Russian diminutives are: Anya, Asya, Nastasya, Nasten’ka, Nastya, Nastyona, Nastyuha, Stasya

Masculine forms include:

  • Anastas Анастас (Bulgarian/Russian)
  • Anastazije (Croatian)
  • Anastáz/Anastásius (Czech)
  • Anastasius (Dutch/Latin)
  • Staas (Dutch: originally a diminutive form, used as an independent given name)
  • Anastasio (Galician/Italian/Spanish)
  • AnastasiosΑναστάσιος (Greek: Modern)
  • Anasztáz (Hungarian)
  • Anastazy (Polish)
  • Anastasi (Romansch)
  • AnastasiyАнастасий (Russian/Ukrainian)


  1. http://www.behindthename.com/name/anastasia
  2. http://www.askoxford.com/firstnames/anastasia?view=uk


The name has a few different etymologies depending on its source. In Germany, it is a contracted form of Marlene, now used as an independent given name.

In Russia, it is the name of an indigineous nature based pre-Christian religion practiced by the Mari in the Republic of Mari El. The name is sometimes used among the Mari much in the same way Christians use the names Christian and Christine and Muslims use Islam.

The Marla religion is one of the last traditional beliefs to have survived Christianization and has co-existed with Russian Orthodoxy for centuries. The name has also been used by non-Mari Russians as well.

Currently, Marla is the 141st most popular female name in Germany, (2011). In Russian, it is spelled as Марла.

In the United States, the name is often associated with Socialite, Marla Maples (b.1963).

Daria, Darius

Gender: Masculine
Origin: Persian
Meaning: “riches, he possesses.”
ENG də-RIE-əs, DER-ee-əs, DAR-ee-əs.

The name is derived from the ancient Persian male name Dārayavahush which is composed of the elements dâraya (to possess) and vahu (good). The name was borne by several early Persian kings including Darius the Great. The name also appears in the Old Testament.

As a given name it was never popular in the English-speaking world but a very common one on Continental Europe, especially Eastern Europe due to the fact that it was borne by several Greek saints, both male and female (in the form of Daria).

Currently, Darius is the 341st most popular male name in the United States, (2010).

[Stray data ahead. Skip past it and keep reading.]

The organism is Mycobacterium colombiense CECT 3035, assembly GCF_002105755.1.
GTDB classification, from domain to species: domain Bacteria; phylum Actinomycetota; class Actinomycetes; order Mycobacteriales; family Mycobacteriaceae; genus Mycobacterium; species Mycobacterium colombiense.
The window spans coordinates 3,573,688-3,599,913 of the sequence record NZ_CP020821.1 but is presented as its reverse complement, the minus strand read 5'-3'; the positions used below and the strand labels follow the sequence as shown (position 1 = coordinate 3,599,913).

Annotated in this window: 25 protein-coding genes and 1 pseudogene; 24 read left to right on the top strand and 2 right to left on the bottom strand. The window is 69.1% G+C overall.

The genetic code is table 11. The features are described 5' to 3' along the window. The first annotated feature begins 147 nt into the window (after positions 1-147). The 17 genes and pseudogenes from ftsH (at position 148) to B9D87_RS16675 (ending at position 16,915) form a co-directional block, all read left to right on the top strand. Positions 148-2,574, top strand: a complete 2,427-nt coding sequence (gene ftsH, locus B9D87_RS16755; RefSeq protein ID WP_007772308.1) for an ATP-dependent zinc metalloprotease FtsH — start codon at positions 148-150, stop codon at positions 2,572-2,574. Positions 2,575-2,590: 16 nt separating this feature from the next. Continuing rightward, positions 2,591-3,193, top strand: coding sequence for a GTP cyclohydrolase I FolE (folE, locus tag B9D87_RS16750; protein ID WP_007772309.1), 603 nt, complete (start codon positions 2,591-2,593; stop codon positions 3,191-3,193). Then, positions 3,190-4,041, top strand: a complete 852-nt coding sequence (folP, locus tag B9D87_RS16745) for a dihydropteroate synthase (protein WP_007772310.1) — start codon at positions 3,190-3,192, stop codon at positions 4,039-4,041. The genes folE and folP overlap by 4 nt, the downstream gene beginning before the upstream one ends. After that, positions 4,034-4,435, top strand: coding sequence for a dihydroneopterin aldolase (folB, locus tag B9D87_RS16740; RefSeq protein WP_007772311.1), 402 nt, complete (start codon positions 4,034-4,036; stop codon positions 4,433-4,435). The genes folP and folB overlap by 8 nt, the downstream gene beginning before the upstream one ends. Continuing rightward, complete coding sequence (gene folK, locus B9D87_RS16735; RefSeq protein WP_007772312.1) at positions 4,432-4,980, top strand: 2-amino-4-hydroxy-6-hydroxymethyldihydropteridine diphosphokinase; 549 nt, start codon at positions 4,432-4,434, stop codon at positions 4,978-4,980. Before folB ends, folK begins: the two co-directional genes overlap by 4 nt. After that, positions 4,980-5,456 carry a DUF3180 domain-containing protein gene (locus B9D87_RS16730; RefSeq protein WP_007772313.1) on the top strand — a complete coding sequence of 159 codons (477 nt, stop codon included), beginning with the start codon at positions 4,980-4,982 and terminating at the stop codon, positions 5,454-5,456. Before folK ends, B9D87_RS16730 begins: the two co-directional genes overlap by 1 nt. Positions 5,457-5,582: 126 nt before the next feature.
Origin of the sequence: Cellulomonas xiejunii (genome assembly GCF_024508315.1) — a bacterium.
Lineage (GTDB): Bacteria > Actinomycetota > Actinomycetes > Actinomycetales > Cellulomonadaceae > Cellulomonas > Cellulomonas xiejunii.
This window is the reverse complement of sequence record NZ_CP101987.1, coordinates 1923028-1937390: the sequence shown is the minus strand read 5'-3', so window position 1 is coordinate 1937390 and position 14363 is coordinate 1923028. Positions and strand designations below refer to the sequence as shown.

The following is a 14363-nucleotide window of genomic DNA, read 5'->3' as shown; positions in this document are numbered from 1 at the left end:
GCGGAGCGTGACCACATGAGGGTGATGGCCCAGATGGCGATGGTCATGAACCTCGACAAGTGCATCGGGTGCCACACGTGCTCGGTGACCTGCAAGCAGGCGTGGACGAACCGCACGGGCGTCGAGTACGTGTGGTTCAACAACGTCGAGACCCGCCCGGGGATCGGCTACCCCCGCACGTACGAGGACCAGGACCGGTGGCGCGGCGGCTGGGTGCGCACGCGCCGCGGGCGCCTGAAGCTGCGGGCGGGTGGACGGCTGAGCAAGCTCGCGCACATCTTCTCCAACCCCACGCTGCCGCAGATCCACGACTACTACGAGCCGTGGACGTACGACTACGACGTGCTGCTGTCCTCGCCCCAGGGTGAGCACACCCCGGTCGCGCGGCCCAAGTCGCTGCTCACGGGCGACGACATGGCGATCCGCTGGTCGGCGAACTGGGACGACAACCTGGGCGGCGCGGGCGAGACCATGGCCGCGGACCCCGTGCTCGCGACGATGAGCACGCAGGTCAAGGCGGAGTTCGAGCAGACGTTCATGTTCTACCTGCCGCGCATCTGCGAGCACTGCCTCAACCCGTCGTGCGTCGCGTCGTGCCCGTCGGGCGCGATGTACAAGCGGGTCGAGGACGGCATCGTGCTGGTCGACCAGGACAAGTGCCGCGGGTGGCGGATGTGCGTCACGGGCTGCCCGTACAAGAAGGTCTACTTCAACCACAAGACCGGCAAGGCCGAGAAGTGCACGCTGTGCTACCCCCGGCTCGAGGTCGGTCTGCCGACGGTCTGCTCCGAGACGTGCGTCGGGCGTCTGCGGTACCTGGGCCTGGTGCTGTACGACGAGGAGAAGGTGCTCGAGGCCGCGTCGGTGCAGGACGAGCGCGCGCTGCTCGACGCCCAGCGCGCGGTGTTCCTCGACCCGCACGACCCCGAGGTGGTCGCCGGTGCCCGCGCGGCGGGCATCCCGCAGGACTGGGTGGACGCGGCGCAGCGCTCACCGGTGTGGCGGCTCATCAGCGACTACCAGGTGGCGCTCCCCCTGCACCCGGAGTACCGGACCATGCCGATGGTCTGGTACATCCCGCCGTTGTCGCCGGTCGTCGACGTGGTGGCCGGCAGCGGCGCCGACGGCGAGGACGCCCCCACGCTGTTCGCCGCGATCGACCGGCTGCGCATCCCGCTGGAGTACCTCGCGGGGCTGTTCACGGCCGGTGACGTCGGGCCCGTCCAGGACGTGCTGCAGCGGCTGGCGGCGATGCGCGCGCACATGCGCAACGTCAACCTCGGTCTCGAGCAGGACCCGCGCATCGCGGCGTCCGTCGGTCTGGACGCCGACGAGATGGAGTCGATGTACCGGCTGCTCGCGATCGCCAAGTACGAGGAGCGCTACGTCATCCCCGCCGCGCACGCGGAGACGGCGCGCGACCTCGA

Other forms of the name include:

  • Daryj Дарый (Belarusian)
  • Darij Дарий (Bulgarian/Ukrainian)
  • Darios (Catalan)
  • Darijo (Croatian)
  • Darius (Czech/English/French/German)
  • Dareius (German)
  • Dareios Δαρείος (Greek)
  • Dárius (Hungarian/Slovakian)
  • Dariush/Daryush  داریوش (Iranian)
  • Dario (Italian/Portuguese)
  • Darijus (Lithuanian)
  • Dariusz (Polish. DAHR-yoosh)
  • Dа́rij Да́рий (Russian)
  • Darío (Spanish) 

A Polish diminutive form is Darek.

Its feminine counterpart of Daria is extremely popular in Eastern Europe, she is currently the 36th most popular female name in Poland (2010).

Her rankings in other countries are as follows:

  • # 1 (Belarus, 2010)
  • # 2 (Moscow, Russia, 2010)
  • # 4 (Estonia among Russian-speakers, 2010)
  • # 5 (Ukraine, 2010)
  • # 10 (Romanian, 2010)

It was borne by an early Greek Christian saint and martyr.

Other forms of the name include:

  • Darja (Belarusian/Czech/Estonian/Latvian/Slovene)
  • Dària (Catalan)
  • Tárie Та́рие (Chuvash)
  • Daria Дарья (Croatian/Italian/Macedonian/Polish/Romanian/Russian)
  • Darija Дарія (Croatian/Lithuanian/Serbian/Ukrainian)
  • Darinka (Croatian/Slovene)
  • Tarja (Finnish)
  • Darie (French)
  • Dareia Δαρεια (Greek)
  • Dária (Hungarian)
  • Dariella (Italian)
  • Taira Тайра́ (Mari)
  • Darjana (Slovene)
  • Darjanka (Slovene)
  • Darjenka (Slovene)
  • Daría (Spanish)

Diminutive forms include:

  • Daruška (Czech)
  • Dasia (Polish. DAH-shah)
  • Dasha (Russian/Ukrainian)
  • Darijna  Дарина (Ukrainian)